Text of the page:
Doug: So how does today's conversation strike you? Do you have expectations of particular artists that are usually met? How about that aren't met? When you can identify an artist's work, is it by the faces, or the postures of the characters? Who has certain "trademarks"? Thanks in advance for your input. Oh, and one more thing... I guess I got to thinking about my own "stock poses", my own mannerisms. And it made me think of the sort of things seen in the video below. Enjoy it.


Friday, March 27, 2015

Thank You for Being a Friend (Sort of)... Comic Book Cover Love



Doug: See, I told you I'd get back to the guest-star covers! It just took a little while. And why, you might ask? If you'll recall, the Groovy Agent himself took a shine to our little drill that day. Offline, we got together and started plotting a follow-up. Today's the fruit of that planning and labor. So, if you're landing here from Ol' Groove's blog, then we say "Welcome!" If, however, we happen to be your first stop on this Friday, then please exit these premises once finished and get yourself over to Diversions of the Groovy Kind for our companion piece.

Doug: Groove suggested that we split up all of the suggestions that our readers on the BAB had made back on February 25th, and then add to them. We drew lots, and your hosts landed on DC. No sweat -- we're going to look at some classic characters. You'll get your Marvel fix once you visit our partner's production.

Doug: I'll be honest -- I really thought there'd be a line, a definite demarcation between the sorts of covers we'd get featuring guest-stars in Marvel mags versus what we'll see today from the Distinguished Competition. But you know what? Those kids from National can't get along any better than the upstarts from the House of Ideas! So to tip this thing off, let's go ahead and examine some very Marvel-centric covers:



 

Doug: Next up we have covers where the superheroes actually seem to be collaborating. This is what I thought I'd find in abundance. Obviously I didn't do any sort of comprehensive search, but I did spend an hour or so looking through the files at Cover Browser. The main problem with DCs in the Silver and Bronze Ages is that so many of their big name heroes were relegated to the anthology books, or to back-up status in their main titles (like Detective Comics and Adventure Comics). It was tough to find anything in today's genre with Green Lantern, Hawkman, and so on. But again -- this isn't any sort of exhaustive display today.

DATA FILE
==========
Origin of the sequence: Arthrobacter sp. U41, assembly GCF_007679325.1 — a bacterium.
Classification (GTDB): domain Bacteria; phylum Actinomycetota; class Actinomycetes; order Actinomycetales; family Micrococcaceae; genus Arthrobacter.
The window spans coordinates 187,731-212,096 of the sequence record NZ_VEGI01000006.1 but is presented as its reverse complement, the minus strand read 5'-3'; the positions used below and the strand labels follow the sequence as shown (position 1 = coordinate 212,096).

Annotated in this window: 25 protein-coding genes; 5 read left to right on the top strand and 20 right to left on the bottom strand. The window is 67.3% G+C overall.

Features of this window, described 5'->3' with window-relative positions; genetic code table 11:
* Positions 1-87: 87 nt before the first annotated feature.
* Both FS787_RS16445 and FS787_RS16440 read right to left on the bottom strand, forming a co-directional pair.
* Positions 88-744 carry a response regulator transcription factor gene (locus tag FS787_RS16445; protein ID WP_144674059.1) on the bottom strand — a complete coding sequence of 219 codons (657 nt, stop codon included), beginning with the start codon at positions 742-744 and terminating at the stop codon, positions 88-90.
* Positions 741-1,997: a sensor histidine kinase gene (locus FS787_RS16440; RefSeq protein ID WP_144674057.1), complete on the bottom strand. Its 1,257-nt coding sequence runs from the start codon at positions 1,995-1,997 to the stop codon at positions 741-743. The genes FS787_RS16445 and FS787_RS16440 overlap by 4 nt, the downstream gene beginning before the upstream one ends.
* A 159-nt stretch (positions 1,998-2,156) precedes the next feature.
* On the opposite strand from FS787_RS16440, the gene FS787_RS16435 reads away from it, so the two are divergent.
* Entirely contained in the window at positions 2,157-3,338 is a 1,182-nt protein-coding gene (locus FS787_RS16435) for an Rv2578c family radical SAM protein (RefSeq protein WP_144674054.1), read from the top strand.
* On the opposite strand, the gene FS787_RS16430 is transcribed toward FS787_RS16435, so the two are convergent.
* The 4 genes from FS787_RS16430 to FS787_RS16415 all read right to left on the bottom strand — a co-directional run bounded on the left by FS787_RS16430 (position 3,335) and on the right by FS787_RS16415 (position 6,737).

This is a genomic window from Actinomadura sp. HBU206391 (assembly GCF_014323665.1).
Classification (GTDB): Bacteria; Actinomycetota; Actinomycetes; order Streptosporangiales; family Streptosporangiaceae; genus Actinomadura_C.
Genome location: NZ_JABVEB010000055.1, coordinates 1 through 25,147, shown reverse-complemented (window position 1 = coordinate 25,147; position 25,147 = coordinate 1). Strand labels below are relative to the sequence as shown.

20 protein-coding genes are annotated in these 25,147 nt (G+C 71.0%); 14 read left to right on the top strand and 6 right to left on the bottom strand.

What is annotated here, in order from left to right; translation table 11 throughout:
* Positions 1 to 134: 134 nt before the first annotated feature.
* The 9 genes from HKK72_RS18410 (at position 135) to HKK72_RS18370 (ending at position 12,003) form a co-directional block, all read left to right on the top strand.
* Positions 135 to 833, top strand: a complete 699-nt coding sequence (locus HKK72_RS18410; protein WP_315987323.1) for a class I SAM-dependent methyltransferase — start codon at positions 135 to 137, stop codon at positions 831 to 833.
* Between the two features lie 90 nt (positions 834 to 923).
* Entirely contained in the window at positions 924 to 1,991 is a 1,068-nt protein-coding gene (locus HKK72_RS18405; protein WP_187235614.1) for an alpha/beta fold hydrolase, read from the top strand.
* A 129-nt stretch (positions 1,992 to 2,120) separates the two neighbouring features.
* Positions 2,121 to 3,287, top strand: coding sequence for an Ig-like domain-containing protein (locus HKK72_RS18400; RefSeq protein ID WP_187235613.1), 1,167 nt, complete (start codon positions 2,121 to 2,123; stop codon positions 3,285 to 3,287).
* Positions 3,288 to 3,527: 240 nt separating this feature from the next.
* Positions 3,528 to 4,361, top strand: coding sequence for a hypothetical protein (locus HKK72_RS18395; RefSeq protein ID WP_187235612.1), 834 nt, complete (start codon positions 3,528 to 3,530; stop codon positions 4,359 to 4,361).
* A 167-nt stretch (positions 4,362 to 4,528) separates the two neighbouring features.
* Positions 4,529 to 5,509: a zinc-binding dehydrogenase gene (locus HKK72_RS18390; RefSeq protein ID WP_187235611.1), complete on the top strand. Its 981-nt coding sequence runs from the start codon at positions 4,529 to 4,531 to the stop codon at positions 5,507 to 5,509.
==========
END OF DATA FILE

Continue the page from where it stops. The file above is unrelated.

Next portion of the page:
Doug: Lastly, we have two covers that were nominated the first time we featured this genre. I guess I'd say that the affected characters are just together -- not really collaborating or really even interacting. But they're occupying the same space for sales purposes (one might assume).



Doug: So there you have it -- 23 covers that show the gamut of guest-starring at DC Comics in the Silver and Bronze Ages. While I don't know that any of these covers are as dynamic as what you'll find on Groove's blog today, there's no doubt that any youngster pulling one of these babies from the spinner racks would have felt like he or she was definitely going to get a bit more bang for the buck. Or quarter...

Thursday, March 26, 2015

Guest Post - When a Love Affair Is Over


Doug: Now I don't want to say that this Guest Writer thing is becoming commonplace or mundane, because it isn't. Every single post we've received has been exciting to open and peruse -- like a gift from a good friend. And the readers' responses to our fellows have been wonderful as well. But today... to say that today's post is just a bit out of the ordinary would be an understatement! I remarked several days ago that not a day goes by that I don't learn something either from our readers or about our readers. When I checked the BAB email account on the evening of March 17, I was simply blown away by one of your own.

Boy -- are you all in for a treat today! Without further ado, pfgavigan has the floor!






Wednesday, March 25, 2015

Who's the Best...Zombies?


Karen: With the Walking Dead finale this Sunday, and some recent talk of the ever-popular Marvel zuvembies, it occurred to me that we have never really discussed this topic in any depth. So take your pick, we can look at films, TV, books, comics -what's the best depiction of  zombies and/or a Zombie Apocalypse?





Tuesday, March 24, 2015

Guest Post - Archie at Riverdale High 1 Review